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Stockholm University

In a changing and globalised world, Stockholm University contributes to the development of a sustainable democratic society through knowledge, enlightenment and the pursuit of truth, based on critical thinking.

Ranked among the world’s top 100 universities, Stockholm University is one of Europe’s leading centres for higher education and research in human science and science. With a large number of students, a wide range of education in close interaction with research, and a combination of independent basic research and strong applied research, Stockholm University contributes actively to society – a role that has characterized the University since its inception in 1878.

Currently, the university has 33,000 students, 1,600 doctoral students, and 5,500 members of staff active in the scientific areas of human science and science. We offer 190 programmes and 1,700 courses in science, humanities, social sciences and law, including 75 master’s programmes taught in English. The university has a total revenue of SEK 4.93 billion.

Stockholm University is an international academic environment, which is an integral part of excellence in research and education. As a university in the capital city of Sweden, Stockholm University places special emphasis on offering courses and programmes that meet the needs of the region and society. Collaboration makes Stockholm University’s expertise and results available and promotes quality in education and life-long learning.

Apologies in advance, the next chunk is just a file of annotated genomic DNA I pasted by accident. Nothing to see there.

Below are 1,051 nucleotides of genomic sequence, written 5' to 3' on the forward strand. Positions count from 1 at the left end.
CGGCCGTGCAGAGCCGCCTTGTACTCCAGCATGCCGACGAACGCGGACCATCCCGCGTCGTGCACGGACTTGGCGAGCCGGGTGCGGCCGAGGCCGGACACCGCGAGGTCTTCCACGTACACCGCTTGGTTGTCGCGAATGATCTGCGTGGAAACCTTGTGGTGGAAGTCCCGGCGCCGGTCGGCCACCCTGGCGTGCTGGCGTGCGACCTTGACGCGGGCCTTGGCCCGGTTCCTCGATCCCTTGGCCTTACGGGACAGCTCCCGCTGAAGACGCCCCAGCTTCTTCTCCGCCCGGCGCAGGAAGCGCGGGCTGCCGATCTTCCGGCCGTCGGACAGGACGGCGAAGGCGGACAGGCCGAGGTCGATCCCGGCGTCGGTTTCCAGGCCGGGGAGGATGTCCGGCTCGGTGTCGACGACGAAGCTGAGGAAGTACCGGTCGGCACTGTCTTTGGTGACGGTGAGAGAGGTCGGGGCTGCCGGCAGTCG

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The Cover of Swedish rapper Yasin’s second album featured his passport stamped with “convicted in advance” on it. Byn Block Entertainment

Swedish gangsta rap exposes a dark side of the country some would rather ignore

“Sweden’s most wanted”, raps the controversial artist Yasin in his track 20 Talet. The rapper’s lyrics are without filter, direct, raw, born within a marginalised and often criminal environment, depicting…
Grave from France where the individual was moved around before he fully decomposed. Éveha-Études et valorisations archéologiques/G Grange

Archeologists long believed that ancient graves were robbed all over Europe, but here’s why they’re wrong

All over Europe, early medieval graves look like they were robbed long ago. But new research suggests that relatives re-opened them to take out heirlooms and make connections with the dead.
Claudio Furlan/AP/AAP

The climate crisis gives science a new role. Here’s how research ethics must change too

Research ethics focus on avoiding wrongdoing, having been developed largely in response to biomedical scandals. Climate change puts the onus on researchers to add ‘do good’ to ‘do no harm’ principles.

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